Father And Daughter Find Shipwreck From 150 Years Ago

A Wisconsin man and his child may have discovered the remains of a ship that ran aground during a deadly fire that struck the state more than 150 years ago.

Tim Wollak and his 6-year-old daughter, Henley, from the city of Peshtigo in northeast Wisconsin, were fishing on Lake Michigan near Green Island this August when they spotted something intriguing on their sonar, the Wisconsin Historical Society (WHS) said in a Facebook post Tuesday.

Wollak thought it was a shipwreck but had never heard of one being in that location. He subsequently posted sonar images and questions about the wreck to several Facebook groups, which eventually found their way to the WHS Maritime Preservation and Archaeology Program.

Working with Wisconsin Department of Natural Resources conservation warden Mike Neal, the WHS investigated the waters with a remotely operated vehicle on December 4.

This revealed the remains of a wooden three-masted sailing ship covered by eight to 10 feet of water. Although the wreck’s identity has yet to be confirmed, the location and available data fit with that of a 122-foot-long vessel called the George L. Newman, which was constructed in 1855, the WHS said.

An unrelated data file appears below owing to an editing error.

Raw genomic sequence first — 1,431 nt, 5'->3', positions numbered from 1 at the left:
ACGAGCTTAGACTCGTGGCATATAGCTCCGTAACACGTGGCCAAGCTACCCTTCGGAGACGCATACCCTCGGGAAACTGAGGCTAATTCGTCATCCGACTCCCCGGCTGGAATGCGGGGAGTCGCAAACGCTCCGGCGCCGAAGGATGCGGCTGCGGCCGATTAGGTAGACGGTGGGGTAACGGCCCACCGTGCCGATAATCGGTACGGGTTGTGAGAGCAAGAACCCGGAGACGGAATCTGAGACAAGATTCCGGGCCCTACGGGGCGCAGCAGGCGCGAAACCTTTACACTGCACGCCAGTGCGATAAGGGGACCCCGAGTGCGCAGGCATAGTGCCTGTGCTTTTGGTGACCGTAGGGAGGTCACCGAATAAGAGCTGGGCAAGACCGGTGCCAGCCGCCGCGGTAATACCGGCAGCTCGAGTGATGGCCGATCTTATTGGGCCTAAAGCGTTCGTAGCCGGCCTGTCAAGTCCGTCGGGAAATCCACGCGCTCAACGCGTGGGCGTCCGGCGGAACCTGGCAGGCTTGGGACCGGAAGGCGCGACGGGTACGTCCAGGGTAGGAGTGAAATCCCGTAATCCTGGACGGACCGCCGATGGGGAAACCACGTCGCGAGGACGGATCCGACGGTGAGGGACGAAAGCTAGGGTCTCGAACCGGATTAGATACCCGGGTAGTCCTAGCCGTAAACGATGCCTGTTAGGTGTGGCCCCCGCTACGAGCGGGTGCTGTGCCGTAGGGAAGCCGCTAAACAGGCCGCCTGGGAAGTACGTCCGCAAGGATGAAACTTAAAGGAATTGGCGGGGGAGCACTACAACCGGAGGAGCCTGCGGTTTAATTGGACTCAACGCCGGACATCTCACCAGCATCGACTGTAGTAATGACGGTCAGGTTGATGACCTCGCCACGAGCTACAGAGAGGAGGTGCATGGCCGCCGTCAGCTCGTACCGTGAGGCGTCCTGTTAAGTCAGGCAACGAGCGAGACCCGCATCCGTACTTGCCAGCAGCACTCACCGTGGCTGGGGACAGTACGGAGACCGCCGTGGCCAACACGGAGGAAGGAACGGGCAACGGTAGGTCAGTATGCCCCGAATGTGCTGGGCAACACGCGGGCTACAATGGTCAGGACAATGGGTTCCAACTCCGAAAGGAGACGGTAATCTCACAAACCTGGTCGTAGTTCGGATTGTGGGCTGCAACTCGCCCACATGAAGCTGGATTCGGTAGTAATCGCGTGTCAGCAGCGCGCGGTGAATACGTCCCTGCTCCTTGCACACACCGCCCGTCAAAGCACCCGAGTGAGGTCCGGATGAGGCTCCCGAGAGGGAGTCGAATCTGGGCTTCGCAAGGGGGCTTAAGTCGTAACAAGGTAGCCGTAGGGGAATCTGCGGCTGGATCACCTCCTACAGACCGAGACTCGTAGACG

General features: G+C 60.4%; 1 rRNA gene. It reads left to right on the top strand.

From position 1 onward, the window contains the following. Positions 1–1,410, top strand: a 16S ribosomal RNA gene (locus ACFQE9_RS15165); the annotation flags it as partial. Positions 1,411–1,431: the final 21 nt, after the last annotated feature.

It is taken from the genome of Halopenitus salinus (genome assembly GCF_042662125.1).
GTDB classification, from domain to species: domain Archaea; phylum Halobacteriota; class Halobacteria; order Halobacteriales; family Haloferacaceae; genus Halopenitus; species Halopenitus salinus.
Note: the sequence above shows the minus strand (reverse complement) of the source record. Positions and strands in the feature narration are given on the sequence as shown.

On October 8, 1871, the deadliest forest fire in U.S. history swept through northeast Wisconsin, claiming more than 1,200 lives, according to the National Oceanic and Atmospheric Administration.The “Peshtigo” fire scorched 1.2 million to 1.5 million acres in total, burning dozens of towns—including the settlement itself, which the blaze consumed in an hour, leading to the deaths of 800 people in this location alone.

On the night of the disaster, the George L. Newman was trying to navigate through thick smoke from the fire with a cargo of lumber when it ran aground on the southeast point of Green Island.

“The smoke was so dense that the Green Island lighthouse keeper kept the light on during the day,” the WHS said. “Keeper Samuel Drew rescued the crew, who remained at the lighthouse for a week while they salvaged what they could from the wrecked vessel. The ship was abandoned, became covered with sand, and was largely forgotten.”

An illustration of people trying to flee the Great Fire of Peshtigo in 1871. A Wisconsin man and his child may have discovered the remains of a ship that ran aground during the deadly natural disaster.

That is seemingly until the discovery of Wollak and his daughter this summer. The WHS Maritime Preservation and Archaeology Program is now planning to survey the wreck in the spring to assess the site for potential listing on the National Register of Historic Places.

“It was actually built in 1855, so it’s a pretty significant shipwreck, pretty old for Wisconsin shipwrecks anyways,” WHS maritime archaeologist Tamara Thomsen told WLUK. “To have it tied to the Peshtigo Fire, it makes it even more special.”

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